According to the figures spanning five years from 2007 to 2011, more than 300,000 cases of cancer recorded were linked to smoking.
A further 145,000 were linked to unhealthy diets containing too much processed food.
Obesity contributed to 88,000 cases and alcohol to 62,200.
Sun damage to the skin and physical inactivity were also contributing factors.
Prof Max Parkin, a Cancer Research UK statistician based at Queen Mary University of London, said: “There’s now little doubt that certain lifestyle choices can have a big impact on cancer risk, with research around the world all pointing to the same key risk factors.
“Of course everyone enjoys some extra treats during the Christmas holidays so we don’t want to ban mince pies and wine but it’s a good time to think about taking up some healthy habits for 2015.
“Leading a healthy lifestyle can’t guarantee someone won’t get cancer but we can stack the odds in our favor by taking positive steps now that will help decrease our cancer risk in future.”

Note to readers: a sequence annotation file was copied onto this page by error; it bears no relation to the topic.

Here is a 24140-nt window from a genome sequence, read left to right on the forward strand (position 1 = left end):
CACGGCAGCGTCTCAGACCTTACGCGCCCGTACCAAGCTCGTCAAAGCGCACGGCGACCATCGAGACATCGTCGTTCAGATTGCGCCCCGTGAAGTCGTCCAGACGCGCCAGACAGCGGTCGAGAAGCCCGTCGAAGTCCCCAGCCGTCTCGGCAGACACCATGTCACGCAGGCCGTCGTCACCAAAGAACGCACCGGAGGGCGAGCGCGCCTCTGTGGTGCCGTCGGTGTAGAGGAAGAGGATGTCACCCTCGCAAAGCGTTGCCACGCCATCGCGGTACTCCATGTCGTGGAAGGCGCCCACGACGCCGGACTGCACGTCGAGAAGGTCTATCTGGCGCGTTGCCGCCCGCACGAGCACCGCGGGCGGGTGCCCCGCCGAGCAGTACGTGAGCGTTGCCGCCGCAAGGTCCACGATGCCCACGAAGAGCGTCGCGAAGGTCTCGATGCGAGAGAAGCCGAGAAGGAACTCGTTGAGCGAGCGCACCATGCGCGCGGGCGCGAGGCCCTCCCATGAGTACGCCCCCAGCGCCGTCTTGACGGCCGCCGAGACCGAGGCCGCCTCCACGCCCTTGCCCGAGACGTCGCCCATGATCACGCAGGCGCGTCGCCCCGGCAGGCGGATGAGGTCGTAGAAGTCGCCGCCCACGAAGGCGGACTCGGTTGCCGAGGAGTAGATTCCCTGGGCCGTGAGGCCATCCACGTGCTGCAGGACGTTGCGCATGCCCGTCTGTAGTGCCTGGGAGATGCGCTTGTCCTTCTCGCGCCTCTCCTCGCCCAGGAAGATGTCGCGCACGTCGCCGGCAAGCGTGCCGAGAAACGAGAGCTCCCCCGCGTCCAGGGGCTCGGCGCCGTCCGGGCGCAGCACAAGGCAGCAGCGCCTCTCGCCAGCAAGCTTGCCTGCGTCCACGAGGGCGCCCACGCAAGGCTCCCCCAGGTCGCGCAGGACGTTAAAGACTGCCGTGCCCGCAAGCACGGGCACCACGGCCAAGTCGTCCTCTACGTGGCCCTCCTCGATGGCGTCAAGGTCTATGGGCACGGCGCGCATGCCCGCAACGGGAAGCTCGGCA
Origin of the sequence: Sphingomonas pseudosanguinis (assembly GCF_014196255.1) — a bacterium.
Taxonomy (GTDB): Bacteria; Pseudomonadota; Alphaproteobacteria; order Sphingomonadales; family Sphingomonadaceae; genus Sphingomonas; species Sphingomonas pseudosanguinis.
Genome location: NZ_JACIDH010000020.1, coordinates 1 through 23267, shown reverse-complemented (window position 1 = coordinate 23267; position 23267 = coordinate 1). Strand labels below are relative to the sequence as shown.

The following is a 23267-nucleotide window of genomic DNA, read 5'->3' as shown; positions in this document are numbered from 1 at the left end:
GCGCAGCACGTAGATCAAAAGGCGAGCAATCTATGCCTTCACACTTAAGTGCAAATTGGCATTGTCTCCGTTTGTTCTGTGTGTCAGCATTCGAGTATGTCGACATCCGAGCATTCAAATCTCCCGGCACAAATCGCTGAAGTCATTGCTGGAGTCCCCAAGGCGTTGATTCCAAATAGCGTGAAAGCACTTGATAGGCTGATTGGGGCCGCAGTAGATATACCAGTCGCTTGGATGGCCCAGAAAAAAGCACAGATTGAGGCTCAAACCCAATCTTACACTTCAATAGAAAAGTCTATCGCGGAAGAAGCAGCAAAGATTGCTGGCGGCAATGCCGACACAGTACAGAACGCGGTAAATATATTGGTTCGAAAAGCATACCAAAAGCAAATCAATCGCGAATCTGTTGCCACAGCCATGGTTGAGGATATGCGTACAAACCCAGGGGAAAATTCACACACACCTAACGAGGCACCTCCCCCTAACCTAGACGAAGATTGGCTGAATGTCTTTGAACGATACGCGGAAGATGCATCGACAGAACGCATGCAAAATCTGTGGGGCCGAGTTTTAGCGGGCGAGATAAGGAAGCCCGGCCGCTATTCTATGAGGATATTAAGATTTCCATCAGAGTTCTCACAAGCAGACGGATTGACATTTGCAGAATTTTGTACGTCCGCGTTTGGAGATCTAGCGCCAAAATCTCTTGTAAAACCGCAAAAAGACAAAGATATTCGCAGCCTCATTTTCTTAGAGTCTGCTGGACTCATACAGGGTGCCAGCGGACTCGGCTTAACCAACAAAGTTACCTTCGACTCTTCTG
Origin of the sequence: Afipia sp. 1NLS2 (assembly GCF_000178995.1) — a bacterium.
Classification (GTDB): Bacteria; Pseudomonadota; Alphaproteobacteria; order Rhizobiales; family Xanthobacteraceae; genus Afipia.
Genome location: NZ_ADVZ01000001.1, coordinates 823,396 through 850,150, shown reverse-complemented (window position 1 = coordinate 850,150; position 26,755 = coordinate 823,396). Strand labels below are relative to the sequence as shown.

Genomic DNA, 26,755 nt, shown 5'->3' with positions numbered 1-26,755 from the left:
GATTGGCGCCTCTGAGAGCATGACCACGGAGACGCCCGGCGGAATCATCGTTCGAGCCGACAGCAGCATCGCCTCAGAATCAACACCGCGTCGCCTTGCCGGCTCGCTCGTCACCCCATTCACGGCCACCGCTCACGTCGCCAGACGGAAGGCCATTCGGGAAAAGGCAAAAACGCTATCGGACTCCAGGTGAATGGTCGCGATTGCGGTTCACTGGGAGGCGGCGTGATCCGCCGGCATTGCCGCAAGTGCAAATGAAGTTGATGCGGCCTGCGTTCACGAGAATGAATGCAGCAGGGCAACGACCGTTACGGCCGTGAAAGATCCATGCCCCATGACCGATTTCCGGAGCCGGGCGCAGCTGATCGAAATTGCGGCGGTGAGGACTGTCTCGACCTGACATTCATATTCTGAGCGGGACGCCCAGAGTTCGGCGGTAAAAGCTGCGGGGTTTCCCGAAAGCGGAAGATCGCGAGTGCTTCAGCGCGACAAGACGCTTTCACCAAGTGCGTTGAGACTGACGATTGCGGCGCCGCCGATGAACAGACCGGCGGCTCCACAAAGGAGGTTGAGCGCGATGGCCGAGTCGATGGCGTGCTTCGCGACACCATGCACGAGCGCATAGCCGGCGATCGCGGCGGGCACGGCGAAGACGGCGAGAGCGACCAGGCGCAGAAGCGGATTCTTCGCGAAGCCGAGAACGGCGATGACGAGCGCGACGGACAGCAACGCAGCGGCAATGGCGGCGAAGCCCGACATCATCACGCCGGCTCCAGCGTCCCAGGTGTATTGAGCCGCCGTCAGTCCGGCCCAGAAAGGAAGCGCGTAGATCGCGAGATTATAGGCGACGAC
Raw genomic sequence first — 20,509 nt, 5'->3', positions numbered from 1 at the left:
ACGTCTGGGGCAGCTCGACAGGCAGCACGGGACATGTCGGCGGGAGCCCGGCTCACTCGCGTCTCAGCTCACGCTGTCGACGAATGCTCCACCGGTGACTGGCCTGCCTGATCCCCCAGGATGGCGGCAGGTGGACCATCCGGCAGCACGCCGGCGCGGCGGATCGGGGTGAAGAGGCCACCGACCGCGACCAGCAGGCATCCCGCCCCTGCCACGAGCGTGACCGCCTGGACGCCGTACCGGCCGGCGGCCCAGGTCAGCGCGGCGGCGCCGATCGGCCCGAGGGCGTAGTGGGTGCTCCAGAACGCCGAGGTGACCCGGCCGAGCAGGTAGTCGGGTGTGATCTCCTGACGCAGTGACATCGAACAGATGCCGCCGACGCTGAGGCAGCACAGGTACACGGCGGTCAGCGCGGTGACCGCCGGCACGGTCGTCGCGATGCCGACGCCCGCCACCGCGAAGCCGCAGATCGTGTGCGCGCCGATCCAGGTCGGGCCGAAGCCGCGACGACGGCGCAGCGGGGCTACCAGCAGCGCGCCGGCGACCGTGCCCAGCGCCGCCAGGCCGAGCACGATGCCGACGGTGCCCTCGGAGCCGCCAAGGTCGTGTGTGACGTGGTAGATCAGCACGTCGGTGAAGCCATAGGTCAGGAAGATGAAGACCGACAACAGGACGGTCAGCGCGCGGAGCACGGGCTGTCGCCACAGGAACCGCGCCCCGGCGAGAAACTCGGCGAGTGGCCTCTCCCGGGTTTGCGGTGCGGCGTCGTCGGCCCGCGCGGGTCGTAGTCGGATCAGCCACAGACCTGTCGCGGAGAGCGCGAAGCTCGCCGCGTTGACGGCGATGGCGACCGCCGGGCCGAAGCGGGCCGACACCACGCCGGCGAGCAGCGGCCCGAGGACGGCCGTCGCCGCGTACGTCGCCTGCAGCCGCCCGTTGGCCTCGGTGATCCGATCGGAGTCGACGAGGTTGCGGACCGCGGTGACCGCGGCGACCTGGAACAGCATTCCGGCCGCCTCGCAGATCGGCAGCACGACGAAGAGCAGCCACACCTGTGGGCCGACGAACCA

Public Health England says a healthy lifestyle can play a vital role in reducing cancer risk.
Google is working on a technology to detect cancer and heart attack.
The technology combines disease-detecting nanoparticles, which would enter a patient’s bloodstream via a swallowed pill, with a wrist-worn sensor.
The idea is to identify slight changes in the person’s biochemistry that could act as an early warning system.
The work is still at an early stage.
Early diagnosis is the key to treating disease. Many cancers, such as pancreatic, are detected only after they have become untreatable and fatal.
There are marked differences between cancerous and healthy tissues.
Google’s ambition is to constantly monitor the blood for the unique traces of cancer, allowing diagnosis long before any physical symptoms appear.